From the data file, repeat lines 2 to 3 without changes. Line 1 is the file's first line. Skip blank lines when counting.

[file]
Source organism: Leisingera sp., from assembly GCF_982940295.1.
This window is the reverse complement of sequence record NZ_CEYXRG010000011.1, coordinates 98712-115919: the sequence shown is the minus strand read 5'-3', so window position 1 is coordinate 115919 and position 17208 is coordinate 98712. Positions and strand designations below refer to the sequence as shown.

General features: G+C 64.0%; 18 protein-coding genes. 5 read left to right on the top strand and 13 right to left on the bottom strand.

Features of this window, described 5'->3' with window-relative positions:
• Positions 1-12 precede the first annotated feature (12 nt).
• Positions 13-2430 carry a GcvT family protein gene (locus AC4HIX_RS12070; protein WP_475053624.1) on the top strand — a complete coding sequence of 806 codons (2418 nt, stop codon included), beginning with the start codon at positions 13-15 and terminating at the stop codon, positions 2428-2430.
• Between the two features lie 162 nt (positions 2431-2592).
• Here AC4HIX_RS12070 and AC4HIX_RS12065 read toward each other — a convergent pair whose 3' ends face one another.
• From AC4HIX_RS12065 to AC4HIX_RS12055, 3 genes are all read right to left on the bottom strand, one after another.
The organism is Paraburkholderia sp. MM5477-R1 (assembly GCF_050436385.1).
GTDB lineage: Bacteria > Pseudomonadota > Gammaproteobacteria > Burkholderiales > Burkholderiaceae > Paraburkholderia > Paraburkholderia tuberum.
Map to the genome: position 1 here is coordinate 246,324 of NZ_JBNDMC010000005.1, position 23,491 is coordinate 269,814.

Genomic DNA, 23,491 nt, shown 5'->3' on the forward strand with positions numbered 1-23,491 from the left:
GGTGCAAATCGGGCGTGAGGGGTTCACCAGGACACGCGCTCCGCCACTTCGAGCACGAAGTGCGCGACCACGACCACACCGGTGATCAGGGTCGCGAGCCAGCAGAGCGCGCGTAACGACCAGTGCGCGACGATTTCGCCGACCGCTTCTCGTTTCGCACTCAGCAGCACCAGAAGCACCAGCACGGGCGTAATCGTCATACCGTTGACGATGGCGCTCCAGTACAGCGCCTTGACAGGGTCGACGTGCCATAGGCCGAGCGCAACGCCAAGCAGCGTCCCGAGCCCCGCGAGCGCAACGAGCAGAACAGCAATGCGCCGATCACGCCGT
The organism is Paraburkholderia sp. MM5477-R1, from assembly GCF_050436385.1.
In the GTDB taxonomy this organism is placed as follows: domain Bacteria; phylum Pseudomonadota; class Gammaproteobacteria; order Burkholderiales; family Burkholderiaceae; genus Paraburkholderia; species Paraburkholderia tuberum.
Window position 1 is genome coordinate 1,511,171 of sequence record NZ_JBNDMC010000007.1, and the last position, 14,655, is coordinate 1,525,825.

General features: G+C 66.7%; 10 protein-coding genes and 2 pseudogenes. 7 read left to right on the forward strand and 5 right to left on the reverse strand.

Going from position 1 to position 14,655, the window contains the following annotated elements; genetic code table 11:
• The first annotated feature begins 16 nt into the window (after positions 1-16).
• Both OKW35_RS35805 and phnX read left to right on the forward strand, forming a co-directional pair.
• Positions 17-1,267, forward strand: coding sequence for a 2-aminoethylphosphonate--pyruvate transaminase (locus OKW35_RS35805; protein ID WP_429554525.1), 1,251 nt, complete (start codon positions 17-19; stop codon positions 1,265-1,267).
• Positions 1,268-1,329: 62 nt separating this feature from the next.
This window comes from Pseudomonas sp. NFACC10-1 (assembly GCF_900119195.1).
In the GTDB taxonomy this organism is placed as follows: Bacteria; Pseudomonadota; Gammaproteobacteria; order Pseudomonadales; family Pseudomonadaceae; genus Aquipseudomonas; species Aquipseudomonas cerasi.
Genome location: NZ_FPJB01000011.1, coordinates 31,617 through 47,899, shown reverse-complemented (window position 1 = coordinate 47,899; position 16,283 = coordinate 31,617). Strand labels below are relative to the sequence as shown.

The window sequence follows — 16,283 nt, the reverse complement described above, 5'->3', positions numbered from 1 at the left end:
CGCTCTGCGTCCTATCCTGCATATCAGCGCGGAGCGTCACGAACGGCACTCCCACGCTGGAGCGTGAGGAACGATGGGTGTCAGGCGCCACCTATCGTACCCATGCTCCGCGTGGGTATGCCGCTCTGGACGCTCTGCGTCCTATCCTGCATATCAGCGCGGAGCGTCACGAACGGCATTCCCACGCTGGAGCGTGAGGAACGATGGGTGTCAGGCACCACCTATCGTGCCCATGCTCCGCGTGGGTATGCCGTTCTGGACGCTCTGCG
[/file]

This window is the reverse complement of sequence record NZ_CEYXRG010000011.1, coordinates 98712-115919: the sequence shown is the minus strand read 5'-3', so window position 1 is coordinate 115919 and position 17208 is coordinate 98712. Positions and strand designations below refer to the sequence as shown.

General features: G+C 64.0%; 18 protein-coding genes. 5 read left to right on the top strand and 13 right to left on the bottom strand.